stick with almost any fluorescent tube, whatever the Kelvin temperature.
Plants don't care anything about the hype associated with any of these
designations.

3) In using LEDs, the Daylight 6500K designation is probably even more
useless and using a fixture that someone dreamed up using red and blue
LEDs is just a handwave in the wind. If you have one and it works for you,
stick with it but understand that you don't understand why it works and
neither does anyone else.

4) The reference I made to LED lights is not to any of the aforementioned
items but specifically to a product developed by Cree explicitly for
horticultural use. They document their technology to an extent that if you
have the stomach for it, you can actually determine what is happening in
the relationship between lights and plants. That is the route I would take
if I were going to build anything new.

That said, please note that a substantial portion of my comment had to do
with poor quality manufacture (shoplights) and/or future lack of availability
(fluorescent tubes). You cannot buy a new shop/garage fluorescent fixture
anymore that is worth having. Everything I have seen in the last 7 or 8
years is either crap or too expensive. Fluorescent tubes will be gone in just
a few years. You will barely be able to get any and even then only at a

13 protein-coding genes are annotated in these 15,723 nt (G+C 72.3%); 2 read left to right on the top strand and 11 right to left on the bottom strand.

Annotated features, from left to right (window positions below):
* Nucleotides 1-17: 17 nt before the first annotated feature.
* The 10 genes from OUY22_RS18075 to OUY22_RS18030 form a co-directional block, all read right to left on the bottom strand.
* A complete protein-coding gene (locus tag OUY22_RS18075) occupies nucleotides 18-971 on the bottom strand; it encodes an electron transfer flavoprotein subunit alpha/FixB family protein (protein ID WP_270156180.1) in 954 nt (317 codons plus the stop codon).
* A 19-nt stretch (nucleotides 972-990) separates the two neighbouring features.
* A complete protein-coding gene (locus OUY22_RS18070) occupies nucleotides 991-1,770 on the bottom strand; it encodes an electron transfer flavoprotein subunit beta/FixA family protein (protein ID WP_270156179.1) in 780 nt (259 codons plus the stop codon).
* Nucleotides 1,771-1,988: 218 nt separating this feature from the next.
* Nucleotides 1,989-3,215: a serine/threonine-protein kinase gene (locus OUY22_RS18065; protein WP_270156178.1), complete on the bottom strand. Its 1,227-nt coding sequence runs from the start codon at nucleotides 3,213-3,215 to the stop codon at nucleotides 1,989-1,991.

price associated only with rarity more than quality.
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Old April 28, 2018   #67
Greatgardens
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"Fluorescent tubes will be gone..."

Yes I agree, but I think more than a few years. Those dinosaur T12's are still around and considering the life of fluorescents, it will be quite awhile before enough life cycles of the fixtures/bulbs have expired to warrant extinction. Unless, of course, the government puts it very heavy thumb on the scales (one way or another). Where LED's currently come up short is with higher wattage bulbs. They just haven't developed a product (yet) that gives a say 150 watt-equivalent bulb (that looks like a typical residential A19-A20 form) at any reasonable price. So, larger CFL's should be safe for awhile longer.

But the flip-side is that LED's should continue to improve. Hopefully, plant-specific tubes will appear in larger numbers at lower prices. My 6500K LED tubes do great for my wife's cactus -- just not for tomato seedlings. At 19 watts/tube, these tubes give lots of light! (And I have no idea what the actual spectrum of these tubes looks like.) I may also modify my seed starting shelf to provide more headroom. That might be helpful.

-GG

Last edited by Greatgardens; April 28, 2018 at 06:59 AM.
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Old April 28, 2018   #68
bower